Gene expression

The way from gene to protein - Expression of genes

Sequencing of the human genome found far fewer genes than expected for the high complexity of the human organism. The increased diversity at the level of the primary mRNA and proteins can be accounted for by a process called alternative RNA splicing.

The genetic information of every known organism is stored in long chains of DNA (deoxyribonucleic-acid) molecules. The functional units of the genome are genes, which are arranged in succession on the DNA strands. Usually one gene codes for one protein, meaning that the sequence of the DNA determines the sequence of amino acids forming one specific protein. However, the information stored in the DNA cannot be translated into a protein directly; the DNA rather serves as a template which is copied into RNA (ribonucleic-acid) molecules. This process is called transcription and happens in the nucleus. The resulting product, the messenger-RNA (mRNA), is the working unit of the genome. It provides the link between the message stored in the genome and the gene product. After transcription the RNA is recognised by a large cellular machine - called the ribosome – which is able to decipher the information encoded by the RNA and translate it into a sequence of amino acids, that forms the protein molecule. This process is termed translation. The succession of events described is called gene expression; it is performed in the described order in every cell of every living organism known.

A gene is first transcribed into a pre-messenger RNA (pre-mRNA), which is a copy of the genomic DNA, containing intronic regions destined to be removed during pre-mRNA processing (RNA splicing), as well as exonic sequences that are retained within the mature mRNA. During the process of RNA splicing, exons can either be retained in the mature message or targeted for removal in different combinations to create a diverse array of mRNAs from a single pre-mRNA. This process is referred to as alternative RNA splicing.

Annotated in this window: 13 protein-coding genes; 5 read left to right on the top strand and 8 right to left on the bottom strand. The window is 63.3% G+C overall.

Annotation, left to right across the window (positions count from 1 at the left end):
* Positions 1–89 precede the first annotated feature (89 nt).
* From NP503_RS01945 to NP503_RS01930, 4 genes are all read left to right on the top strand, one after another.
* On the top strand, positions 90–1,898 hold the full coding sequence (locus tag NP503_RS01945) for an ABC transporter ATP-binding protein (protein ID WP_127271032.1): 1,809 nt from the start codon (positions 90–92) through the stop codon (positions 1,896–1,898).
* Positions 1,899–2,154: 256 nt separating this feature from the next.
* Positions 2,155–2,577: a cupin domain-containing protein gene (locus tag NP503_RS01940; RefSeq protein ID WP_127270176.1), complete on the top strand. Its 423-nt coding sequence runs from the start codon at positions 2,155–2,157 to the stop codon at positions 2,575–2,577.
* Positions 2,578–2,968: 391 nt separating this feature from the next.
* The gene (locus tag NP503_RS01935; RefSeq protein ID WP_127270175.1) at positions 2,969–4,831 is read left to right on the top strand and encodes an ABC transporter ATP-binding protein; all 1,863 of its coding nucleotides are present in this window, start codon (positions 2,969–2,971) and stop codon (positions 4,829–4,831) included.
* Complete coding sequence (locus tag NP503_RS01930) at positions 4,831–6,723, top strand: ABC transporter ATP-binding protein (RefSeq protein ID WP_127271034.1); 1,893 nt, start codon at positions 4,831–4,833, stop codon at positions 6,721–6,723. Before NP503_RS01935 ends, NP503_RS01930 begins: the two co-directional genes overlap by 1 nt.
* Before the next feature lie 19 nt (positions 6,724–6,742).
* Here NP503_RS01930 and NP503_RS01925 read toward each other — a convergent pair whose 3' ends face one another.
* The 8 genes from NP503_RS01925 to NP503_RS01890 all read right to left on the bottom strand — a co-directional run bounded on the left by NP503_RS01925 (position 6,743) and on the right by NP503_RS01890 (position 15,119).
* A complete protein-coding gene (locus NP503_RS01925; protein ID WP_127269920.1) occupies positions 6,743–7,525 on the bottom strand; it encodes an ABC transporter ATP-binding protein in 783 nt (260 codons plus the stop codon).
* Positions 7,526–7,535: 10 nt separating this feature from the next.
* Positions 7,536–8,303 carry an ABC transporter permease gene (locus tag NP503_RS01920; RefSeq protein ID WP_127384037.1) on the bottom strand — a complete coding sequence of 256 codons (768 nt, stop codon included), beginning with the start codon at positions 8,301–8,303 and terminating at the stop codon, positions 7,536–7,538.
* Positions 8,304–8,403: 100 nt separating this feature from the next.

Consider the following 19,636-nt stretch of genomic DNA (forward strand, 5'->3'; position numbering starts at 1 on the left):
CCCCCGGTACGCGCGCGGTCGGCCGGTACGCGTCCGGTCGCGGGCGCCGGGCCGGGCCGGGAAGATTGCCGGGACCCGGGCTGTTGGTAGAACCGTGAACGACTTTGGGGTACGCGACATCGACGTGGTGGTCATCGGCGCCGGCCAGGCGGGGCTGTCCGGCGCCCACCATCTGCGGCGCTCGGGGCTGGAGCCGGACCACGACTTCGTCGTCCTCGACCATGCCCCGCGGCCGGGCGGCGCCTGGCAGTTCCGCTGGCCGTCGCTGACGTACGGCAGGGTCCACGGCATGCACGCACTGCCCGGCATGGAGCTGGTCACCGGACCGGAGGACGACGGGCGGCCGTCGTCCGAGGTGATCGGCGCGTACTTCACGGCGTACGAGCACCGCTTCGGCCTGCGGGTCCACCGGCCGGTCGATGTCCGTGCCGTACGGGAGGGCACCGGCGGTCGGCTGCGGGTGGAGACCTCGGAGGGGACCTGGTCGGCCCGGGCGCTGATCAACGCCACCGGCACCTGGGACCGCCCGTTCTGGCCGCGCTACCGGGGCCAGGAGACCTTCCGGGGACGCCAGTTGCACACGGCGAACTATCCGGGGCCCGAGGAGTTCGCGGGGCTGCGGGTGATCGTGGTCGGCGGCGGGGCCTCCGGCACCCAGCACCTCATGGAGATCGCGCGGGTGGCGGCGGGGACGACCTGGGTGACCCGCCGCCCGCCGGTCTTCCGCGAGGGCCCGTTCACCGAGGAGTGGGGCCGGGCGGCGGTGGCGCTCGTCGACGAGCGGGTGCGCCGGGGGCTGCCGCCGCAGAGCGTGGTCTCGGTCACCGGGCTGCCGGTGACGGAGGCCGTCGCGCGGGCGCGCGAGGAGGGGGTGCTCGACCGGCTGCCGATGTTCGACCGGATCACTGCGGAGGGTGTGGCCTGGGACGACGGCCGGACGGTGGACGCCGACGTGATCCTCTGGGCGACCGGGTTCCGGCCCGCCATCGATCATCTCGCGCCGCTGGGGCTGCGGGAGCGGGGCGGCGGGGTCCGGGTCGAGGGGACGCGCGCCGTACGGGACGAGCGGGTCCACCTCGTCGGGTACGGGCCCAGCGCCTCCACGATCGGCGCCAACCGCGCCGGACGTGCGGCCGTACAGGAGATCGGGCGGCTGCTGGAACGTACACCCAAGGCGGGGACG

Schematic overview of the gene-expression pathway in eukaryotic organisms.

The genome is located in the cellular nucleus where it is transcribed and the pre-mRNA is formed. After several RNA processing steps (including splicing) the mature mRNA is transported to the cytoplasm where protein production proceeds (translation).

Alternative splice events that affect the protein coding region of the mRNA will give rise to proteins which differ in their sequences and often in their activities. Alternative splicing within the non-coding regions of the RNA can result in changes in regulatory elements such as translation enhancers or RNA stability domains, which may have a dramatic effect on the level of protein expression. It is therefore important that the regulation of RNA splicing is as stringent as that observed for RNA transcription or translation. This is the case as RNA splicing occurs within a tightly regulated, multi-component molecular machine called the spliceosome, which is under the control of intra- and extra-cellular signalling pathways.

The accuracy of RNA splicing is also monitored by RNA proofreading mechanisms that are able to target incorrectly spliced mRNA for destruction or can correct the error. If mRNA is not spliced properly it will result in the defective protein and might lead to disease or could even be fatal. If you want to read about link between diseases and splicing, please refer to our section AS and health. 

See also:

<< Back to What is Alternative Splicing